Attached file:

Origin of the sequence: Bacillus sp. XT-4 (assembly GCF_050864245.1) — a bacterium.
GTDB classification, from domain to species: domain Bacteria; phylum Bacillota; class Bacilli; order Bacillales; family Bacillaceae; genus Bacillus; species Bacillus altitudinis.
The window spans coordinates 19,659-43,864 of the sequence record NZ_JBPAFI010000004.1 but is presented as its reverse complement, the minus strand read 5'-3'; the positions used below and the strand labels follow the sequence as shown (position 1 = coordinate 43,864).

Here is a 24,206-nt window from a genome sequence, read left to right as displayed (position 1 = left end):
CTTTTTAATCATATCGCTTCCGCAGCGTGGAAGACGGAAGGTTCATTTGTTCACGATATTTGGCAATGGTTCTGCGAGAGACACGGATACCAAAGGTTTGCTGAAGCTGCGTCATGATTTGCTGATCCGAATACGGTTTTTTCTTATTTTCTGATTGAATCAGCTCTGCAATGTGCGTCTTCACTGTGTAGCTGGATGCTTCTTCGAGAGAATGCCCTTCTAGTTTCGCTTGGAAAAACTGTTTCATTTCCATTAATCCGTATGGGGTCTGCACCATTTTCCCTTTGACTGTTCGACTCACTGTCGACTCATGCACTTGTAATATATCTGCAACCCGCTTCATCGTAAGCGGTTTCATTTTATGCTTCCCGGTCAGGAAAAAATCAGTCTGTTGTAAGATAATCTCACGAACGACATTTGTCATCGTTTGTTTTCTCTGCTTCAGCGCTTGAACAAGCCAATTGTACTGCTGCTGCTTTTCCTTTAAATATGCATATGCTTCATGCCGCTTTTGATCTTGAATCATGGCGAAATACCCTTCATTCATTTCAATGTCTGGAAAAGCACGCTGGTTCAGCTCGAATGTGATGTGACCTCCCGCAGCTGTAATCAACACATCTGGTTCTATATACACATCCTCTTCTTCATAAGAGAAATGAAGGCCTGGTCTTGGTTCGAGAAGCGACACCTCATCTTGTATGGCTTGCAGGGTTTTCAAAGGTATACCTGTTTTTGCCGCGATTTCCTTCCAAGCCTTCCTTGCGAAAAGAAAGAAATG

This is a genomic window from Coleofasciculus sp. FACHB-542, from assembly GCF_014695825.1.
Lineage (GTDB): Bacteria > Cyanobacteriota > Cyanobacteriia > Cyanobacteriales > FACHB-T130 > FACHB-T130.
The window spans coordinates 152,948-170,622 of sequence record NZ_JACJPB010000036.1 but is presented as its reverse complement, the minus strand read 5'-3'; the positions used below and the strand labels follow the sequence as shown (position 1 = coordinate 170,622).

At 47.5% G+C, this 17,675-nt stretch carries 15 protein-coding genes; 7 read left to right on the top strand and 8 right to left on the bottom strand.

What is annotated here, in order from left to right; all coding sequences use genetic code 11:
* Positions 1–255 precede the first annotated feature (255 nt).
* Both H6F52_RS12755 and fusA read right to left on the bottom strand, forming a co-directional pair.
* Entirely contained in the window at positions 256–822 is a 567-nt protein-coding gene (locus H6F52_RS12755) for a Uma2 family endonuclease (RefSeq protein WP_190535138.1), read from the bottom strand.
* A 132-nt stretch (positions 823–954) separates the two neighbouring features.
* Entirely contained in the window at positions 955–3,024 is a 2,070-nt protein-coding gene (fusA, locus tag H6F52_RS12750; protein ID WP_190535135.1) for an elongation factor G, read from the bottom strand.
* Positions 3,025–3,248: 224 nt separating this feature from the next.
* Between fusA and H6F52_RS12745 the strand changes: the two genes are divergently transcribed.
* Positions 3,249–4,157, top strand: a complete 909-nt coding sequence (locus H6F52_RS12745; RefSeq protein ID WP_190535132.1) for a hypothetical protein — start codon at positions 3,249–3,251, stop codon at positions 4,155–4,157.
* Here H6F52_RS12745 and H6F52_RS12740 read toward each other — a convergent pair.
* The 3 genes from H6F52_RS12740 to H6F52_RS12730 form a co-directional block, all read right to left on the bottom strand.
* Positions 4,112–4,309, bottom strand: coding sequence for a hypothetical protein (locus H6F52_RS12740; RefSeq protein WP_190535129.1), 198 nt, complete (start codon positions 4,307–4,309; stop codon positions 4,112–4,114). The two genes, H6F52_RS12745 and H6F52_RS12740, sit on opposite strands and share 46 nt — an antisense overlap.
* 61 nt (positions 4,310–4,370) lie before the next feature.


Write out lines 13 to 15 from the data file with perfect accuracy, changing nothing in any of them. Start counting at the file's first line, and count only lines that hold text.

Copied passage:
* Entirely contained in the window at positions 256–822 is a 567-nt protein-coding gene (locus H6F52_RS12755) for a Uma2 family endonuclease (RefSeq protein WP_190535138.1), read from the bottom strand.
* A 132-nt stretch (positions 823–954) separates the two neighbouring features.
* Entirely contained in the window at positions 955–3,024 is a 2,070-nt protein-coding gene (fusA, locus tag H6F52_RS12750; protein ID WP_190535135.1) for an elongation factor G, read from the bottom strand.